Georgians will see at least one U.S. Senate debate this fall now that incumbent Raphael Warnock and his Republican challenger Herschel Walker have each agreed to an Oct. 14 showdown in Savannah.
The Nexstar-sponsored debate, to be held at a theater with a live audience, holds promise and pitfalls for both candidates.
Warnock has pummeled Walker for months over his reluctance to agree to a debate, finally giving in to the Republican’s preferred format after the senator couldn’t get a commitment for a trio of other faceoffs.
The Democrat apparently calculated that a single debate appearance was better than none at all, and the event gives him an opportunity to showcase his grasp of policy issues and pulpit-honed oratory skills that helped him win the seat in last year’s runoffs.
He’s expected to challenge Walker on the finer points of federal legislation and highlight his work across party lines in a bid to retain the swing voters who indicate in polls they’re leaning toward Warnock.
And the incumbent could also directly press Walker on his history of lies, exaggerations and bizarre statements, along with his past violent behavior toward his ex-wife and other women.
But Walker will enter with some advantages, too. Expectations will be low for the former football star, whose occasional confusing rhetoric has worried even his supporters. Even a mediocre performance could be seen as a victory.
And the Republican is likely to try to parry attacks focused on his troubled history by bringing up his own mental health struggles, which could help humanize Walker to even his skeptics.
LISTEN UP. Our mid-week edition of the Politically Georgia podcast breaks down the latest debate news, the UGA connection to Georgia politics, and why state House Speaker David Ralston’s comments on the next legislative session mean even more than meets the eye.
FARMING VOTES. GOP Senate nominee Herschel Walker joined state Sen. Tyler Harper, the Republican nominee for Agriculture Commissioner, for a roundtable on agriculture issues at Jaemor Farms in Alto Tuesday.
About a half dozen local growers told the two Republicans about the pressures pushing small or younger farms out of the industry, including rising property taxes, complex federal regulations, and natural disasters that can destroy an entire year’s worth of product.
Walker interjected several times with questions. He ended the event saying, “I’m going to Washington, not because I know everything, but because I don’t. I’m going to Washington to serve the people that got ideas, and I can learn from those ideas and help.”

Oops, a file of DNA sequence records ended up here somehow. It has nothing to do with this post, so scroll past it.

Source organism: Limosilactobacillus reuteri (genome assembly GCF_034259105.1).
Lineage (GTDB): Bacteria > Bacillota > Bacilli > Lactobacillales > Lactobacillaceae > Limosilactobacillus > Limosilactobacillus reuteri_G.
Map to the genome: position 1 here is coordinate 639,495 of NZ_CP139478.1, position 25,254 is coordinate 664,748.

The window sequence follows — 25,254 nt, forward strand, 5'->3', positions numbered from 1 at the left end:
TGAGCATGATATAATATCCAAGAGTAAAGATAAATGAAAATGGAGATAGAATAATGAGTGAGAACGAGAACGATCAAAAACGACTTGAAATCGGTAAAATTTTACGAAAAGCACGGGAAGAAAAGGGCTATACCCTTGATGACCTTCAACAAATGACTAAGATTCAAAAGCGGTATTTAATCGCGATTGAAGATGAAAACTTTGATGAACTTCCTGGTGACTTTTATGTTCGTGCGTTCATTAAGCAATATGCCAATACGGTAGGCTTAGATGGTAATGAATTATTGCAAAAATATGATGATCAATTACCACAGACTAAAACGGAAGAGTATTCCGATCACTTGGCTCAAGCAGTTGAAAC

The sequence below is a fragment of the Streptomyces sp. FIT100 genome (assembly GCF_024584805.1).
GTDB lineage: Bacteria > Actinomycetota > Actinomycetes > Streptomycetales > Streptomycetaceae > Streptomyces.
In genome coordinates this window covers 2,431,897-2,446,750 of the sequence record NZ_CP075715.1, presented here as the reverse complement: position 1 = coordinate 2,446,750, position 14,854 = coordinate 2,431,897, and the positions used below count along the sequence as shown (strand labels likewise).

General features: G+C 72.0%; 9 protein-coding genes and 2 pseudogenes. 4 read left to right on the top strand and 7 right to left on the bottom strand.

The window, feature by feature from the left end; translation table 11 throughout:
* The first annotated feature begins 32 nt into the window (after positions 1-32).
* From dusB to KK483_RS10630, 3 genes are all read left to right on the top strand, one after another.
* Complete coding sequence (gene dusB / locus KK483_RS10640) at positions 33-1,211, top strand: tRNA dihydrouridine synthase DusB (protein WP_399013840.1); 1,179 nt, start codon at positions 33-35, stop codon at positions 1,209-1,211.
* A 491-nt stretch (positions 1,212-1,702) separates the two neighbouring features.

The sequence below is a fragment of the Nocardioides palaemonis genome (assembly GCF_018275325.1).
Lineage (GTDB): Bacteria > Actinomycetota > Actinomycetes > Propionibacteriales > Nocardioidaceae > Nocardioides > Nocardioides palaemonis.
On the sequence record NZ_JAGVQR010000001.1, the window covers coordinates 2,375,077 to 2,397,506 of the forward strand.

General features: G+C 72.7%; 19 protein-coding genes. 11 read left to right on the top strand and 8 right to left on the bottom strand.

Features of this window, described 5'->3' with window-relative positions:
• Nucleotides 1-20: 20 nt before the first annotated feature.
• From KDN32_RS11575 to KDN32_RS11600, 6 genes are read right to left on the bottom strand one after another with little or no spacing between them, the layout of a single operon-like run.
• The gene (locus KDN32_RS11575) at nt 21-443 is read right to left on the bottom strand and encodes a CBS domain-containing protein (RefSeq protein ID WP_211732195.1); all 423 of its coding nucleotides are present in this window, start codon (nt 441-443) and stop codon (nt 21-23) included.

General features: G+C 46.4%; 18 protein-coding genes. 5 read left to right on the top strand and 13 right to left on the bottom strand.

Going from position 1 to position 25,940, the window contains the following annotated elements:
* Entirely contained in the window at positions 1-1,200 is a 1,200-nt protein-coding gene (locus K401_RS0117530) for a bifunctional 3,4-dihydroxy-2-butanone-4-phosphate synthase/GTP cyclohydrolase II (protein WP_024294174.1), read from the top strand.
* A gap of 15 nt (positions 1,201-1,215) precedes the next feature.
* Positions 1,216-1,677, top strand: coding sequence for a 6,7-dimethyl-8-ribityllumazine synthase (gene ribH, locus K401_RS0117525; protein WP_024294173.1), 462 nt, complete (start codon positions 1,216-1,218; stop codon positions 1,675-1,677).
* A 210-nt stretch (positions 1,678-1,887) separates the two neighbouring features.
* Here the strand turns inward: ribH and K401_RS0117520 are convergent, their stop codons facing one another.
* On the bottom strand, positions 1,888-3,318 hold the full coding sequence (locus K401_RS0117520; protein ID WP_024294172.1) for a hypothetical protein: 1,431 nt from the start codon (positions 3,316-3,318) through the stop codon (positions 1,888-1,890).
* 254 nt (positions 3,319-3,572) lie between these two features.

Also on hand at the event were GOP state Sen. Steve Gooch, who called Walker “Senator-elect Herschel Walker,” state Rep. Will Wade, R-Dawsonville; Hall County Commissioner and GOP state Senate nominee Shelly Echols; and Blaine Walker, the general manager of Walker’s own Renaissance Man Food Services business.
Although Walker usually has a line of voters waiting to shake his hand after events, the longest line Tuesday was for former Gov. Nathan Deal, who lives nearby and had been invited by Harper. Deal joked he was only there for the free coffee, but also added his advice from his days as two-term governor of the ag-heavy state.
NEW ATTACK. For the first time, U.S. Sen. Raphael Warnock aired a TV ad featuring footage of his opponent Herschel Walker’s ex-wife speaking in detail about how he held a gun to her head and threatened to shoot her, which was also detailed in police report.
The 30-second ad features footage from a 2008 interview of Cindy Grossman speaking of how Walker threatened to “blow my brains out.” It alsoincludes details of another incidentwhere Walker held a “straight razor to her throat.”
Anti-Trump and pro-Warnock Democratic groups have leveled similar attacks on TV in recent weeks. But this is the first time Warnock has made the argument over the airwaves.
Walker has previously responded with a video alluding to his struggle with dissociative identity disorder and said that his ex-wife helped him through a tumultuous time in his life.
“My opponents think they’re hurting me — but I am glad they did this ad,” he says in the spot. “Because it gives me an opportunity to end the stigma around mental health.”
NO SANTA CLAUS! State Democrats are starting the uphill climb of trying to knock Secretary of State Brad Raffensperger down a notch this week with their first ad buy of the cycle in the Secretary of State’s race.
Raffensperger has been widely praised, even by Capitol Hill Democrats, for refusing to give in to former President Donald Trump’s demands to “find” the 11,000-plus votes that Trump needed to win the 2020 election in Georgia.
A teaser for the ad begins with a Christmas tune and happy image of children with Santa Claus, “who really turned out to be your Uncle Nick.”
The rest of the message from Democrats: Bah humbug! Also: “You may think you know Brad Raffensperger, but wait ‘til you hear the whole story …”
VOTER SWINGS. Abortion rights group NARAL Pro-Choice America released an analysis Wednesday of mail ballot request forms in Georgia that could give Democrats a new reason to be optimistic about November. The review was conducted by TargetSmart, the left-leaning data and polling firm.
Among the firm’s findings:
Likely Democrats make up more than 62% of mail ballot requests, compared to this time in 2020, when voters modeled as Democrats made up about 48% of requests.
More than 60% of mail ballot requests are from women voters.
Black voters make up 37% of mail ballot requests compared to 26% at this time in 2018. Voters of color make up 43% of requests, up from 31% at this time in 2018